Now it was her turn to be taken aback. After a stunned moment, she laughed brightly, the sound causing heads to turn in their direction. "Yes, ok. Maybe I'll actually start calling you Hotch," she said.
"I'd like that. It's what my team calls me."
She smiled with genuine warmth. "So you said," she repeated softly. She let out a long breath and glanced out the window, then back at him. "I appreciate...your criticism. I know that sounds odd, but it helped."
"I meant what I said. You're not perfect, so don't expect to be."
"That's the problem, isn't it? I do expect perfection. It's just...who I am. Honestly, is it that wrong?"
"No, not in and of itself. The problem comes when the pressure is too much. This job is enough pressure; don't add to it by being so hard on yourself."
"That's your job, right?"
A charming dimple emerged in his cheek, and she wondered if three smiles from him in five minutes was some sort of record. "Something like that. I'll let you get some rest," he said before rising and moving away.
Shaking her head in wonderment, Jackson was about to open her book when she looked up to see another visitor standing by the empty seat next to her. Her lips curved warmly. "Reid," she invited, "join me?"
He smiled back awkwardly and sat down. "Um, so, I've been thinking," he began.
"Have you?" she replied teasingly.
He ducked his head, tucking a lock of hair a few shades lighter than her own behind his ear. "Yeah. Not philosophy."
"No," she agreed.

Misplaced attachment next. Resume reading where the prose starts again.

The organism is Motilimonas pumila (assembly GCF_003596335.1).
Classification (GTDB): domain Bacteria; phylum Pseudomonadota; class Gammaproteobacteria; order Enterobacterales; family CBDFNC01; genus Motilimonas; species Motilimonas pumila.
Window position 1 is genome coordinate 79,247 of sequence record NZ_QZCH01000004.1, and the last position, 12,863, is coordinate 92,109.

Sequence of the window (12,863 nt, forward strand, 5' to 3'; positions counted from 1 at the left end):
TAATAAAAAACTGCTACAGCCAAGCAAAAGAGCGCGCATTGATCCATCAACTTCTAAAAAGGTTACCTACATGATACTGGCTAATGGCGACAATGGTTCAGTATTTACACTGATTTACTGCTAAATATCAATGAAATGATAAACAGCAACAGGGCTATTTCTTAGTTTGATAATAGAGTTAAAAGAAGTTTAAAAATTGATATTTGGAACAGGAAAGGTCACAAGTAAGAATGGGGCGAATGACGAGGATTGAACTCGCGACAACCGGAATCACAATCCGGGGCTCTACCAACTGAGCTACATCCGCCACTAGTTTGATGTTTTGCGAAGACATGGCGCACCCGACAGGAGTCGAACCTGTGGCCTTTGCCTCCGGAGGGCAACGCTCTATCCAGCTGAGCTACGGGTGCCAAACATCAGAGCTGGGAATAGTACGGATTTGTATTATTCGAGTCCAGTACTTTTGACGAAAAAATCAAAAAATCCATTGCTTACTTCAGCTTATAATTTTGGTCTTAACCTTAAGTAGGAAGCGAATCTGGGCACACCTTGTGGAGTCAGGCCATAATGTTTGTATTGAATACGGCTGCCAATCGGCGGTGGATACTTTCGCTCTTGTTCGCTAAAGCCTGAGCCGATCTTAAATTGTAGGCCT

"Ancient history," he said, looking up and meeting her gaze, "with a focus on religious texts and ritual. Also ancient languages with a focus on religious folklore. You're right; I never would've guessed."
Her clear green eyes narrowed. "You had Garcia run a background check."
He squirmed a little. "You've read my file!" he accused.
"Duh. I'm a spook. What do you think I do for a living?"
"You're a behavioral analyst with the BAU," he replied, lips twisting.
"Oh. Right. Silly me. I should probably quit with the spy stuff, but old habits die hard. I guess that's Garcia's excuse for running a background check on me," she said wryly.
He looked innocent. "I guess so." He fiddled with his watchband a moment. "Why such a focus on religion?" he asked.
"I don't know. It's interesting." Jackson looked out the window a moment, watching the sunlight play off the clouds. "I don't believe in God," she told him. She pressed her fingers against the window, enjoying the cold of it. "I want to understand why people do. Not our modern ideas; that's so tiring. I want to know what ancient man thought when he looked at the sky. I want to know how he explained the sun and the moon and the stars. It's so much more beautiful than 'on the third day...'"
She turned back to him, shrugging. "It's nothing against modern religion. I just don't believe it. Anyway. I guess I owe you lunch."
"Nah. I cheated."
"No," she said, grinning. "I don't mind. I just said you couldn't read my file; I didn't mention Garcia's powers of detection. Pick the places; I'll be there."
"I guess, um, a bet's a bet," he said, fidgeting again, jaw working.
"If the idea of having lunch with me for a week is that unappealing..."
"No, not at all! No, I mean it sounds great. Fun. You can tell me all about ancient folklore."
She laughed. "We could meet in the middle and talk philosophy," she suggested.
"Philosophy it is," he said, smiling. "So...I guess I'll see you at lunch."
"See you there," she said. He rose to go, and she tossed him a quick, laughing wave.
Alone at last, Jackson was finally able to dive into her book, but she couldn't concentrate. She was, she realized, a member of the BAU. Her life at the Agency was over, and her new life at the Bureau had begun. Looking out the window at the sun-washed clouds, she couldn't help but smile. Nasty cases or not, the future seemed pretty bright.